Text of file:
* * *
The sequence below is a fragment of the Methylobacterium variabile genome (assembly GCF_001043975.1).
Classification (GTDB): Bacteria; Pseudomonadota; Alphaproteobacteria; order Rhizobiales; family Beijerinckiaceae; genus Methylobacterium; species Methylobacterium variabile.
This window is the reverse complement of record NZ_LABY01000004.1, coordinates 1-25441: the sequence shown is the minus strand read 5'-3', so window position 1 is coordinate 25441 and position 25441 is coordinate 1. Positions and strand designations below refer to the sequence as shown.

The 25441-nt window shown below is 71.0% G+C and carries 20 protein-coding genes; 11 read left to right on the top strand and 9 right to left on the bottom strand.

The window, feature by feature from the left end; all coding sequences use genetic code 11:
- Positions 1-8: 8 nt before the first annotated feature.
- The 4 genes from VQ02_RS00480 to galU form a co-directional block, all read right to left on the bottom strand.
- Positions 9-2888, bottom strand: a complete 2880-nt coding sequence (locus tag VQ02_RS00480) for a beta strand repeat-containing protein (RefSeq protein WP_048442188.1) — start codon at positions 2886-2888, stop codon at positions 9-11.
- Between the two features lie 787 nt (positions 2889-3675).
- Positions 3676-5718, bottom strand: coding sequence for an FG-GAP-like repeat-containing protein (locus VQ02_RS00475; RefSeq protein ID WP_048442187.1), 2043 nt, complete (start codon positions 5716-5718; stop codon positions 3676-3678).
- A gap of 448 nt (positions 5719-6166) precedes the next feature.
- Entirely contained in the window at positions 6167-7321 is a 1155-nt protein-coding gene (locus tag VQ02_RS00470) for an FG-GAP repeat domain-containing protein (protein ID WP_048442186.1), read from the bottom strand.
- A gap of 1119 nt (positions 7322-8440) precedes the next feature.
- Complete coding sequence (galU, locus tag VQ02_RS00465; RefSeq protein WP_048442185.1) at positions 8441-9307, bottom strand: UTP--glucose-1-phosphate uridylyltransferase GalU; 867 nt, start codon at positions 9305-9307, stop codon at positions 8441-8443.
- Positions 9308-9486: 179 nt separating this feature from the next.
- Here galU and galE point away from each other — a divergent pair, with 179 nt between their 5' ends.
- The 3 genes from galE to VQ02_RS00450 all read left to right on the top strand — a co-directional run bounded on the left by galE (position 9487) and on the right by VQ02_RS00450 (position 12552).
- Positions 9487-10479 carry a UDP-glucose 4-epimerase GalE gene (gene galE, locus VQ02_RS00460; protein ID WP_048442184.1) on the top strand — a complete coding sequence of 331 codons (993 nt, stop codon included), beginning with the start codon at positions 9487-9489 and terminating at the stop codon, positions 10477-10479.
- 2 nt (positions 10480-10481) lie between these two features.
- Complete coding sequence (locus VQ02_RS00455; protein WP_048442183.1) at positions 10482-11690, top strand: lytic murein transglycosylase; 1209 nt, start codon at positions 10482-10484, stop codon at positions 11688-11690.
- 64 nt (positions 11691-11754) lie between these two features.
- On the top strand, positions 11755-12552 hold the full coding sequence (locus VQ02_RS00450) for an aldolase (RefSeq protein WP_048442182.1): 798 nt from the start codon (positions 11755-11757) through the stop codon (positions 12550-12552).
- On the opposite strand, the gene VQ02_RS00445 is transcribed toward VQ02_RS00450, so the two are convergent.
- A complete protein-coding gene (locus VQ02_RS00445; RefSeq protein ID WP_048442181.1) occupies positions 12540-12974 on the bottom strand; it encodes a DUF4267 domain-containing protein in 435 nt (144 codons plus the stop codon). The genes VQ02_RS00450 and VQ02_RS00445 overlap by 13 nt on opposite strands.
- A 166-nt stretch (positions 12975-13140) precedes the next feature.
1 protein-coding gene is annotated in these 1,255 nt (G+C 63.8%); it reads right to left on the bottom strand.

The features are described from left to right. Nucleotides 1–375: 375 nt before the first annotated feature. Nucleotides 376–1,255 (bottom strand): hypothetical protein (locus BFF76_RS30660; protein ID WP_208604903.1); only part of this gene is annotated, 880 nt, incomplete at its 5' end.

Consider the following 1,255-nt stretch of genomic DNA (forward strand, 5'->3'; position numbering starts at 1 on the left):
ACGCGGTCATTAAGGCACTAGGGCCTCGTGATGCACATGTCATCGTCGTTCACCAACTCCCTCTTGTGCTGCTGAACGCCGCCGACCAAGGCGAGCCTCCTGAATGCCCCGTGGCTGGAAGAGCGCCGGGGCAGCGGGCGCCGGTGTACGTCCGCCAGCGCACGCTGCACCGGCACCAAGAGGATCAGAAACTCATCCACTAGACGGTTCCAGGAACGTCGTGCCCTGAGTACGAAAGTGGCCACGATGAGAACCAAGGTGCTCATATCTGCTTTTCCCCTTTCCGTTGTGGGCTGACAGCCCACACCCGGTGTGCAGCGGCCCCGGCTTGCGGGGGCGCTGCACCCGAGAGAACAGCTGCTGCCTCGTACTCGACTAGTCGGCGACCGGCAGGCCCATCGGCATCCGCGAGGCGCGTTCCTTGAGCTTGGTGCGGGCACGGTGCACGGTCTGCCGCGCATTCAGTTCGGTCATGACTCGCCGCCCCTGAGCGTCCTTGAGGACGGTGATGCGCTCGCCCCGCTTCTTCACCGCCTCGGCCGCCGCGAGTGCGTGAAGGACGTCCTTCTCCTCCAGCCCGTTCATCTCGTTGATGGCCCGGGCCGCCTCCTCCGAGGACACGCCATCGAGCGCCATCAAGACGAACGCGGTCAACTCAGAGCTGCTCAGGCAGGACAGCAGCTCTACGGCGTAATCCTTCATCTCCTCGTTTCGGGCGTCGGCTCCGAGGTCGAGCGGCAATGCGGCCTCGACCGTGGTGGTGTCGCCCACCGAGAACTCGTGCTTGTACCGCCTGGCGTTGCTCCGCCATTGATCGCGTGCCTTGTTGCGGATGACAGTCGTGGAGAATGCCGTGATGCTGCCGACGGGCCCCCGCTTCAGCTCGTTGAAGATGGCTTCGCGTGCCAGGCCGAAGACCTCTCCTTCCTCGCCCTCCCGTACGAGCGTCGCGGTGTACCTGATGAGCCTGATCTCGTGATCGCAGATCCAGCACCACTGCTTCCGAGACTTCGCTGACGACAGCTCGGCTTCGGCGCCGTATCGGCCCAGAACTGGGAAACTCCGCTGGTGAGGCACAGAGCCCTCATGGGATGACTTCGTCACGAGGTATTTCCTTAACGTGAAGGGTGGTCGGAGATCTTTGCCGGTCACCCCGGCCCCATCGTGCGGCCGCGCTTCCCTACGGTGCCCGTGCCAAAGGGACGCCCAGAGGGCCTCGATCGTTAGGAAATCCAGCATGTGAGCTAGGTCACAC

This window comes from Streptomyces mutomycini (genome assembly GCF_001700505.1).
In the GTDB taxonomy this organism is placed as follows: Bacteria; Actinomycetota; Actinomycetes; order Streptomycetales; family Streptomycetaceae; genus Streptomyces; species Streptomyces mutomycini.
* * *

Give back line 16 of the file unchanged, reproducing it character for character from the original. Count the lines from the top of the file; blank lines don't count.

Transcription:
- Here galU and galE point away from each other — a divergent pair, with 179 nt between their 5' ends.